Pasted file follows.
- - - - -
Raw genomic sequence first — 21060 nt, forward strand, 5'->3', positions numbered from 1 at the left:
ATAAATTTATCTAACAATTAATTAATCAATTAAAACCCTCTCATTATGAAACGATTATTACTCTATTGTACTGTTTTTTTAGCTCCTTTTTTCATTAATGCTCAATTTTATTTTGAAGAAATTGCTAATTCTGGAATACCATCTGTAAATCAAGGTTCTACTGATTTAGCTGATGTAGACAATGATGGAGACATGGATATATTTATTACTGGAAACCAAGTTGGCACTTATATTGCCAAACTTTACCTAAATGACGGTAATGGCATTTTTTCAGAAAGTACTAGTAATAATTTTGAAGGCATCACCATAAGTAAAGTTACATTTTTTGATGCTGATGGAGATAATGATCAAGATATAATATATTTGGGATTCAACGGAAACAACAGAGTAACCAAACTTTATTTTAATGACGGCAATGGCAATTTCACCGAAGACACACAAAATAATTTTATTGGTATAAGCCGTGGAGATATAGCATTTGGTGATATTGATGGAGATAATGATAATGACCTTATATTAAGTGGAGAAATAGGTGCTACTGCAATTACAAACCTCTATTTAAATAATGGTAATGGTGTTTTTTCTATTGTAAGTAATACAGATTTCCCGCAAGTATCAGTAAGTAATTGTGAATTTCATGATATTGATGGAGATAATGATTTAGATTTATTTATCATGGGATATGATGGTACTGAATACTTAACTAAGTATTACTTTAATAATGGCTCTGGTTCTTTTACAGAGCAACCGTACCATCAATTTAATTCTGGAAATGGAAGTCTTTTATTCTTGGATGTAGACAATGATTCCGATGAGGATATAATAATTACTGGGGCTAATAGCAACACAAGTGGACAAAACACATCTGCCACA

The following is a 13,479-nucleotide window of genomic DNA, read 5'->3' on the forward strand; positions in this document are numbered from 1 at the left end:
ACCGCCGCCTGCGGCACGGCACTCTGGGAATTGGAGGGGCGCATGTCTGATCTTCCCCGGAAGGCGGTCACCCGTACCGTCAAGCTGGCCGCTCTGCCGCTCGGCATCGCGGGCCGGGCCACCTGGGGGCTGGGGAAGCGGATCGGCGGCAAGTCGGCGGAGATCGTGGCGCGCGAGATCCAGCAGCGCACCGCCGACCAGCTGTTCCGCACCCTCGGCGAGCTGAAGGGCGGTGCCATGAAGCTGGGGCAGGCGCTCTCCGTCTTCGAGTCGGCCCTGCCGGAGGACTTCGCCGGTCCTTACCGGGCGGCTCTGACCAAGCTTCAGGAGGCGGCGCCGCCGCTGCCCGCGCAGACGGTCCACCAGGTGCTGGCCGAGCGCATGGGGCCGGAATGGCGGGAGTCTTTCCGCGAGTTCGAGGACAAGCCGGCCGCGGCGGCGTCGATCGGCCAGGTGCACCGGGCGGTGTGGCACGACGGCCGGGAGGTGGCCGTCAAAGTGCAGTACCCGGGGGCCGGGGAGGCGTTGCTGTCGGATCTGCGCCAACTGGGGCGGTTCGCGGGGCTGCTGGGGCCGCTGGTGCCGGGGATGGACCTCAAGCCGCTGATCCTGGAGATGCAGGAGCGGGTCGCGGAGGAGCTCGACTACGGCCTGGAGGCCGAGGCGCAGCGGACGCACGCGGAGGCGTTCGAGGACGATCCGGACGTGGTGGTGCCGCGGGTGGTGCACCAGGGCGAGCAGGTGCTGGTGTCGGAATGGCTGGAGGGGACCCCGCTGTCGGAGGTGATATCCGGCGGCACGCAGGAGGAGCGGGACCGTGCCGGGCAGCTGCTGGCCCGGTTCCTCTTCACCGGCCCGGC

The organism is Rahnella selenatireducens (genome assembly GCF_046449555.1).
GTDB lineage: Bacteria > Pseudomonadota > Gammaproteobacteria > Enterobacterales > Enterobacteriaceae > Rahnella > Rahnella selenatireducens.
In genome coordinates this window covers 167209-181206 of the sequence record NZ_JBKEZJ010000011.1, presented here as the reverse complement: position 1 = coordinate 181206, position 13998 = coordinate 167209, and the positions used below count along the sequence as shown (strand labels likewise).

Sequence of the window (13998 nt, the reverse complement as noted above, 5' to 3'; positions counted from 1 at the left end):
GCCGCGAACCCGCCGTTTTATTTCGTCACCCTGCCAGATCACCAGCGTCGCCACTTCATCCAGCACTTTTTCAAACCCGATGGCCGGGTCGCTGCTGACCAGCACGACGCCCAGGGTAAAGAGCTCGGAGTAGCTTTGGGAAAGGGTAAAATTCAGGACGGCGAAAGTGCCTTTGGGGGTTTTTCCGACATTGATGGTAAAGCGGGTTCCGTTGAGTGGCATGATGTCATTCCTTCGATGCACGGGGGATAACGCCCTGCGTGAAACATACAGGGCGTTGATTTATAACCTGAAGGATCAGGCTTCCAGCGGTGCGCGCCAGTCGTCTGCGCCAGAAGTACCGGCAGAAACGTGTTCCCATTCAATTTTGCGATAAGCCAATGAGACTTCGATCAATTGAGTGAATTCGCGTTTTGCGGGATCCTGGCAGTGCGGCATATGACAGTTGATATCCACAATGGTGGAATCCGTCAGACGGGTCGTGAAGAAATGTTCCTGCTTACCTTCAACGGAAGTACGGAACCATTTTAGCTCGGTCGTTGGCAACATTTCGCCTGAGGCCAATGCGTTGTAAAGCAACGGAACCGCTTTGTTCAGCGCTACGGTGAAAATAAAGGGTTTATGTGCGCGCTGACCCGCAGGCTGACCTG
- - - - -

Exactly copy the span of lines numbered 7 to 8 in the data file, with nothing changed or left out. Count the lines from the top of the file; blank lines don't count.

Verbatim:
In genome coordinates this window covers 167209-181206 of the sequence record NZ_JBKEZJ010000011.1, presented here as the reverse complement: position 1 = coordinate 181206, position 13998 = coordinate 167209, and the positions used below count along the sequence as shown (strand labels likewise).

Sequence of the window (13998 nt, the reverse complement as noted above, 5' to 3'; positions counted from 1 at the left end):